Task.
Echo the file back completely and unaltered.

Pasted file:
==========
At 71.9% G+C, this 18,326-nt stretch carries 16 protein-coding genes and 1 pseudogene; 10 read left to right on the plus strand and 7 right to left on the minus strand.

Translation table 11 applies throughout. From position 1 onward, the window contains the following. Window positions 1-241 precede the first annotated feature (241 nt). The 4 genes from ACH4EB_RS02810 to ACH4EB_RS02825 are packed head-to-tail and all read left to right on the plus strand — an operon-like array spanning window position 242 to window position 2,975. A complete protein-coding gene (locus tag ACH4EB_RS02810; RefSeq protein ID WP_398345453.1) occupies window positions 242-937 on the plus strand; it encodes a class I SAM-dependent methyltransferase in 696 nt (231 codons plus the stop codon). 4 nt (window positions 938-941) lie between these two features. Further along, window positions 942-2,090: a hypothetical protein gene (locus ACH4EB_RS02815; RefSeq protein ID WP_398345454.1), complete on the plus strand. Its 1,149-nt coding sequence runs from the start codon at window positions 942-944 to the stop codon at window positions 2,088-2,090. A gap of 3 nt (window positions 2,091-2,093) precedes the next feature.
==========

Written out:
At 71.9% G+C, this 18,326-nt stretch carries 16 protein-coding genes and 1 pseudogene; 10 read left to right on the plus strand and 7 right to left on the minus strand.

Translation table 11 applies throughout. From position 1 onward, the window contains the following. Window positions 1-241 precede the first annotated feature (241 nt). The 4 genes from ACH4EB_RS02810 to ACH4EB_RS02825 are packed head-to-tail and all read left to right on the plus strand — an operon-like array spanning window position 242 to window position 2,975. A complete protein-coding gene (locus tag ACH4EB_RS02810; RefSeq protein ID WP_398345453.1) occupies window positions 242-937 on the plus strand; it encodes a class I SAM-dependent methyltransferase in 696 nt (231 codons plus the stop codon). 4 nt (window positions 938-941) lie between these two features. Further along, window positions 942-2,090: a hypothetical protein gene (locus ACH4EB_RS02815; RefSeq protein ID WP_398345454.1), complete on the plus strand. Its 1,149-nt coding sequence runs from the start codon at window positions 942-944 to the stop codon at window positions 2,088-2,090. A gap of 3 nt (window positions 2,091-2,093) precedes the next feature.